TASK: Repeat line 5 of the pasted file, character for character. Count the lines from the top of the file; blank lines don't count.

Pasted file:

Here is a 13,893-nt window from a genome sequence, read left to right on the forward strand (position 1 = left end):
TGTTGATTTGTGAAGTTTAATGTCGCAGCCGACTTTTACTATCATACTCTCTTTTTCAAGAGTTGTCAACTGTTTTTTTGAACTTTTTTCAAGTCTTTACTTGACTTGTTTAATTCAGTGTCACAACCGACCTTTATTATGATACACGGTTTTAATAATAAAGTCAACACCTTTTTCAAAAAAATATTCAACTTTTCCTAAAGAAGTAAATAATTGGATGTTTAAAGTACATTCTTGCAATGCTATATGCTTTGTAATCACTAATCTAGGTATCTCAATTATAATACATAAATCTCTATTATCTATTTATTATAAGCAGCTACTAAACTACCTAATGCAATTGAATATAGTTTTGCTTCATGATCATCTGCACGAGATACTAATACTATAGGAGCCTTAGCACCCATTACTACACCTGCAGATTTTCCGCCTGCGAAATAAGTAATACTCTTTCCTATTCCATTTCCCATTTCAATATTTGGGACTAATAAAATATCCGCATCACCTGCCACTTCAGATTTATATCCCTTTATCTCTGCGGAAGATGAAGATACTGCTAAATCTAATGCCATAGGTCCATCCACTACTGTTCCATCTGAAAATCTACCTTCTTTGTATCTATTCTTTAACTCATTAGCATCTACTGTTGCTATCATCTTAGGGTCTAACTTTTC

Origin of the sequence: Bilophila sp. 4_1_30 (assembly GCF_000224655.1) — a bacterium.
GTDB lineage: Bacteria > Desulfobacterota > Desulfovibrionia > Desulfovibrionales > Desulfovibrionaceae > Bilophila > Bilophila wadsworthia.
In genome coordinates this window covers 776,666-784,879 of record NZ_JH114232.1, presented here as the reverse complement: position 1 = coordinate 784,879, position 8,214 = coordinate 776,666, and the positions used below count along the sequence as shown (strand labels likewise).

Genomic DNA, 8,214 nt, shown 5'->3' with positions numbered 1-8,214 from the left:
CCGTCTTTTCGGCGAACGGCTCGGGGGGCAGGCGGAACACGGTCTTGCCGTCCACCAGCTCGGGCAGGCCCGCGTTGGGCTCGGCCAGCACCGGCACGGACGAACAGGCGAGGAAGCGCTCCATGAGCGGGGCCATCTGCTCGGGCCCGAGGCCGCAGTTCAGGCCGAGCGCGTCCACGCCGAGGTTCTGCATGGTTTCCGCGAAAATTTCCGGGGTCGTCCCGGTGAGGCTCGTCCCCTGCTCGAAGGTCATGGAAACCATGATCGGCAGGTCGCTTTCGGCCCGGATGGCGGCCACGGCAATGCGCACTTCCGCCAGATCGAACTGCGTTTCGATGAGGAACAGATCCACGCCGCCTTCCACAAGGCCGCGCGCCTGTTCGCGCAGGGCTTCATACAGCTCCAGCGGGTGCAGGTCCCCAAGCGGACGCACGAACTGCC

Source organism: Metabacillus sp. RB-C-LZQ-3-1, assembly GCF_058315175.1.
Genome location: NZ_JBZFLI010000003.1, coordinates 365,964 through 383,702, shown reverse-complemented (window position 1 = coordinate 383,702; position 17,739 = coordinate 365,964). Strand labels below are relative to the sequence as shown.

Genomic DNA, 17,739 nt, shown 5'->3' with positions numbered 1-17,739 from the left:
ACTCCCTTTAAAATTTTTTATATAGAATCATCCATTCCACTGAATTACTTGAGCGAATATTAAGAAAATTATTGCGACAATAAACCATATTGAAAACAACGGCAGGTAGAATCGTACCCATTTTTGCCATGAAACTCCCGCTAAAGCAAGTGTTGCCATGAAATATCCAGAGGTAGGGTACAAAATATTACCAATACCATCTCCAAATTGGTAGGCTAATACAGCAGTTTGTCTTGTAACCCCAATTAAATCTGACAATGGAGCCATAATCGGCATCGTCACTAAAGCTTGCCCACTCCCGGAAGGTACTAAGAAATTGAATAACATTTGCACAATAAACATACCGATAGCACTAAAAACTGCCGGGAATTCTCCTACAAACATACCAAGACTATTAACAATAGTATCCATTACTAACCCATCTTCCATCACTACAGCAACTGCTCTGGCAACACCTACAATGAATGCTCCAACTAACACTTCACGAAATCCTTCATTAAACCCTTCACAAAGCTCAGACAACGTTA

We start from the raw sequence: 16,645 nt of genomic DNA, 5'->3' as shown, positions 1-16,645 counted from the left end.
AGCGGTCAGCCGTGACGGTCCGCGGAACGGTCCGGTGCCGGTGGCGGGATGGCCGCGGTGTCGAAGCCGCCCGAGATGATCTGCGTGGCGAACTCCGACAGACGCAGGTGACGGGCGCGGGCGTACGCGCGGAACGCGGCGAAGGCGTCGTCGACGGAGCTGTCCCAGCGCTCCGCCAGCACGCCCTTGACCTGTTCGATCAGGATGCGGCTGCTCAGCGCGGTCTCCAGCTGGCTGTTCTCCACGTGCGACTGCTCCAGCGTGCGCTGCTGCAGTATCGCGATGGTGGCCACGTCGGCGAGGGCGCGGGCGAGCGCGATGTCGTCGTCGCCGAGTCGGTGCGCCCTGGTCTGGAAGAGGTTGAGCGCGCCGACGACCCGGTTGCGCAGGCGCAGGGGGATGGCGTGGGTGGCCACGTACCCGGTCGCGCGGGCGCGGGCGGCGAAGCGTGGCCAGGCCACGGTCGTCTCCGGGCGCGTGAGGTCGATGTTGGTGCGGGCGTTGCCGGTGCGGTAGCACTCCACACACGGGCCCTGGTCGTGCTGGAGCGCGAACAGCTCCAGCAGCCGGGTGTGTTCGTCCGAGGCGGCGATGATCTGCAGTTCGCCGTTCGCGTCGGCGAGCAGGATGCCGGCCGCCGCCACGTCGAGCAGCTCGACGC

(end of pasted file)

In genome coordinates this window covers 776,666-784,879 of record NZ_JH114232.1, presented here as the reverse complement: position 1 = coordinate 784,879, position 8,214 = coordinate 776,666, and the positions used below count along the sequence as shown (strand labels likewise).